— Rebecca Guida kindly provided the service request # for the Old Oak/Wimbleton traffic study request. Your email below indicated that such a request will also be made regarding Earlington/Old Dundas. Could you please provide the service request # for that?

Again, thank you very much for your support. We do hope that the Traffic Study process will take into account the interests of everyone affected by the decisions which the City will make. 

Best wishes,

Noel Semple

A Discussion with Yasir Naqvi

hosted by Noel Semple. October 28, 2020 at 7pm.

Yasir Naqvi is Chief Executive Officer of the Institute for Canadian Citizenship.

Pro-democracy advocates, Yasir’s family emigrated from Pakistan to Canada in 1988. Inspired by his parents, Yasir served as a member of the Legislative Assembly of Ontario, representing a diverse community in Ottawa between 2007 and 2018. In 2016, he was sworn in as the Attorney General of Ontario. Educated at McMaster University, University of Ottawa Faculty of Law, and Carleton University, Yasir was called to the Bar in Ontario in 2001 and went on to practise international trade and administrative law with major law firms.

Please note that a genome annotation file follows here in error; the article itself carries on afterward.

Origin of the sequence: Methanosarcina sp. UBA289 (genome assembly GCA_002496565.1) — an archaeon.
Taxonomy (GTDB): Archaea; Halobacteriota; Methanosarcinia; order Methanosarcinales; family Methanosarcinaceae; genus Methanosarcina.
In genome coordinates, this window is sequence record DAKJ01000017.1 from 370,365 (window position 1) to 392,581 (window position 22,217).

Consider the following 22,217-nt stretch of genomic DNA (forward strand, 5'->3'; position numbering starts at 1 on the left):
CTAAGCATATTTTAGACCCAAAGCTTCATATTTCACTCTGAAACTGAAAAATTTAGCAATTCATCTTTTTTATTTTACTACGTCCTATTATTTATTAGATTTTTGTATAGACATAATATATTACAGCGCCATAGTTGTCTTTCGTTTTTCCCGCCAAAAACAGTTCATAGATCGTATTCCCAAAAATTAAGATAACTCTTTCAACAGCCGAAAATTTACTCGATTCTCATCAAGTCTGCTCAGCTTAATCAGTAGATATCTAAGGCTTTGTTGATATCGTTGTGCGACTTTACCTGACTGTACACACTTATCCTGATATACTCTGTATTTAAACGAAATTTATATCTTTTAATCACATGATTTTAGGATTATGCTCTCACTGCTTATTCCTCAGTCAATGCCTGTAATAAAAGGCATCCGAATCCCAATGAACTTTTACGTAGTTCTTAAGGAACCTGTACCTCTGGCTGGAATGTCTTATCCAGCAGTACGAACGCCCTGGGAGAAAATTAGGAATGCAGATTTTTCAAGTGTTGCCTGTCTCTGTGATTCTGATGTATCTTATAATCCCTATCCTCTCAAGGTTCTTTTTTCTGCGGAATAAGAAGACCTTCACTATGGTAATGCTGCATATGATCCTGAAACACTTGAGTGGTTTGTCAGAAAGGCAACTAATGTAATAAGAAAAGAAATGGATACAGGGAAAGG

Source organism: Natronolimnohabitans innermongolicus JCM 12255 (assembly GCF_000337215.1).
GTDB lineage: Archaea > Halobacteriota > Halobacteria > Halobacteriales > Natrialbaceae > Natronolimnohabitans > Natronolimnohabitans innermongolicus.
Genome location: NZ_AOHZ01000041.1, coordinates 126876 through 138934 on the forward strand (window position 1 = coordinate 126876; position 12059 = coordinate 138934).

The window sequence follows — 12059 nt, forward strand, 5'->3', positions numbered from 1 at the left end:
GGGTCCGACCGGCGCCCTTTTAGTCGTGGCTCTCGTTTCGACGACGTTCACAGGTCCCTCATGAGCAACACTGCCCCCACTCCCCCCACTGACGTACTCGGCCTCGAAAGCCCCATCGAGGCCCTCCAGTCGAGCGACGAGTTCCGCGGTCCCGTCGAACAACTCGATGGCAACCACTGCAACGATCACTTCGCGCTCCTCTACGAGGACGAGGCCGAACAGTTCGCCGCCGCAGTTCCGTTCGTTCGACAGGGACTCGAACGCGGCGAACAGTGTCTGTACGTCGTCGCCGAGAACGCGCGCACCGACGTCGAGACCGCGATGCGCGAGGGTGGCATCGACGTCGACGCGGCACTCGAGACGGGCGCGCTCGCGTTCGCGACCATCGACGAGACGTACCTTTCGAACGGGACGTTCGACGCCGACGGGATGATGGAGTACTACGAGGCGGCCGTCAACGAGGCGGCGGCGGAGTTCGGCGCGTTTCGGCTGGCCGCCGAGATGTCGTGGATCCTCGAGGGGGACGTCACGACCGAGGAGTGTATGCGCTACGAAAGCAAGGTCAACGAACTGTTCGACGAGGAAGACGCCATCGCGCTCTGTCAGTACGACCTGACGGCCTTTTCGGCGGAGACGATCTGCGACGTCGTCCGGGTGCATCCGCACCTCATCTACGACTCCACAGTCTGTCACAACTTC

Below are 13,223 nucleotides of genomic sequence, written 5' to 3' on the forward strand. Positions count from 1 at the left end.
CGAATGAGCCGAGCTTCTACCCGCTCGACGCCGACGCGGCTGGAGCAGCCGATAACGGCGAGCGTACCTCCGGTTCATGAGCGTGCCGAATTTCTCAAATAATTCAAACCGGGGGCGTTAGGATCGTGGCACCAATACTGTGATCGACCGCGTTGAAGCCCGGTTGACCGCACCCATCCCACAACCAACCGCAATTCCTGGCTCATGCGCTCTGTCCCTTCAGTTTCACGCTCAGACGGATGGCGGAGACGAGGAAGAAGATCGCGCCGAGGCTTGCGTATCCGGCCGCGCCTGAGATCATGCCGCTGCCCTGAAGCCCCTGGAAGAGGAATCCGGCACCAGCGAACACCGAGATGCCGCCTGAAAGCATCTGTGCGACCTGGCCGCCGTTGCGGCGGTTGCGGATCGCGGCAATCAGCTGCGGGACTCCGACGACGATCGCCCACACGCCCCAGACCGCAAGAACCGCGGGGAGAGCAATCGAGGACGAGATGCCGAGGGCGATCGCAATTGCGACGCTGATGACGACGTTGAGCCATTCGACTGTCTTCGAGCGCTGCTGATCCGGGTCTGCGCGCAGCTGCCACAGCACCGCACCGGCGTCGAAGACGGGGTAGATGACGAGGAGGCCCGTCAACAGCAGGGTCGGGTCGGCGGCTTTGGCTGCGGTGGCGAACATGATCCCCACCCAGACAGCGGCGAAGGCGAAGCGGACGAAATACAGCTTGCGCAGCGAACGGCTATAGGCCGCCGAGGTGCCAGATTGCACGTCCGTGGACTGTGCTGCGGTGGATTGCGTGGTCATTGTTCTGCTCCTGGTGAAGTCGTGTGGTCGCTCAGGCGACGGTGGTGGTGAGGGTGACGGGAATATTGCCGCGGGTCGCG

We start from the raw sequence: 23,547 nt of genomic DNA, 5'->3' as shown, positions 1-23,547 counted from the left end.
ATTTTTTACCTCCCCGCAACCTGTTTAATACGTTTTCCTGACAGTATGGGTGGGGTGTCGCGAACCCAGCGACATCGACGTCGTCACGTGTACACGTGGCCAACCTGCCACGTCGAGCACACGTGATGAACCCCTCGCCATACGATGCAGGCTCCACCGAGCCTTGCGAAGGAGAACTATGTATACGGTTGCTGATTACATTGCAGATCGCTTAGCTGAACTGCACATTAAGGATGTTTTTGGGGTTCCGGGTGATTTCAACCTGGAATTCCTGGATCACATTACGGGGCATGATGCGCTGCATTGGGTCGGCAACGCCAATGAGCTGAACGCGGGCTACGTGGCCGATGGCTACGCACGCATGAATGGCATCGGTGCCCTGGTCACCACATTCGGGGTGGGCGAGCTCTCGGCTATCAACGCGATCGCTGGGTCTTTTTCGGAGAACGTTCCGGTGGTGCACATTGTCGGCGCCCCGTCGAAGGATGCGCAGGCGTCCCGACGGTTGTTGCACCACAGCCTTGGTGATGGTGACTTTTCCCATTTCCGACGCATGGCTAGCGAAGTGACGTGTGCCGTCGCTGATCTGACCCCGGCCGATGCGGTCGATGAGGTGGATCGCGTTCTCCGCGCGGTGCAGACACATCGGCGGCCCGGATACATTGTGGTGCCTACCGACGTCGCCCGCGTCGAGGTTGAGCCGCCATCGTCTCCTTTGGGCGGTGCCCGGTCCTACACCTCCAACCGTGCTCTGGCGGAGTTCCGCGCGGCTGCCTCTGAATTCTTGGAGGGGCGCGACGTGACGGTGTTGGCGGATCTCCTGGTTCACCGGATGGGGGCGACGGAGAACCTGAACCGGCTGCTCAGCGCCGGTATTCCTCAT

Yasir has marked our idea of citizenship in multiple ways. While Attorney General of Ontario, he implemented the All Families Are Equal Act to ensure that all children are treated equally, regardless of how they are conceived, and recognize the legal status of all parents. He also championed new laws to prevent sexual violence and help survivors, increase respect for the rights and cultures of Indigenous peoples, expand access to restorative justice, and promote multiculturalism.

Wednesday, October 28 2020, 7pm.

Click here to join online:

To join by phone: dial 647 374 4685 (Toronto local)

Find your local number:

Meeting ID: 950 405 1646

Passcode: 770001

Dr. Dianne Saxe: Climate changes Everything

hosted by Noel Semple

Monday October 19, 7pm, via Zoom

Dr. Dianne Saxe is one of Canada’s leading environmental lawyers. In 2015 she was appointed Environmental Commissioner of Ontario by Premier Kathleen Wynne. She served in that position until 2019.

Dr. Saxe has been a leading voice calling attention to the climate emergency, and identifying constructive policy options for responding to it.

Please join us for this online conversation hosted by Noel Semple of the Etobicoke-Lakeshore Provincial Liberal Association.

Topics will include carbon pricing, climate-related litigation, and how to discuss climate change with voters.

Monday, October 19 2020, 7pm.

Click here to join online:

To join by phone: dial 647 374 4685 (Toronto local)

Find your local number:

Meeting ID: 950 405 1646

Passcode: 770001

Long Live the Law Practice Program

I am struggling to understand the justification for the recent committee recommendation to end the Law Practice Program. The LPP is the Law Society’s alternative licensing program predominantly used by candidates unable to find articling positions.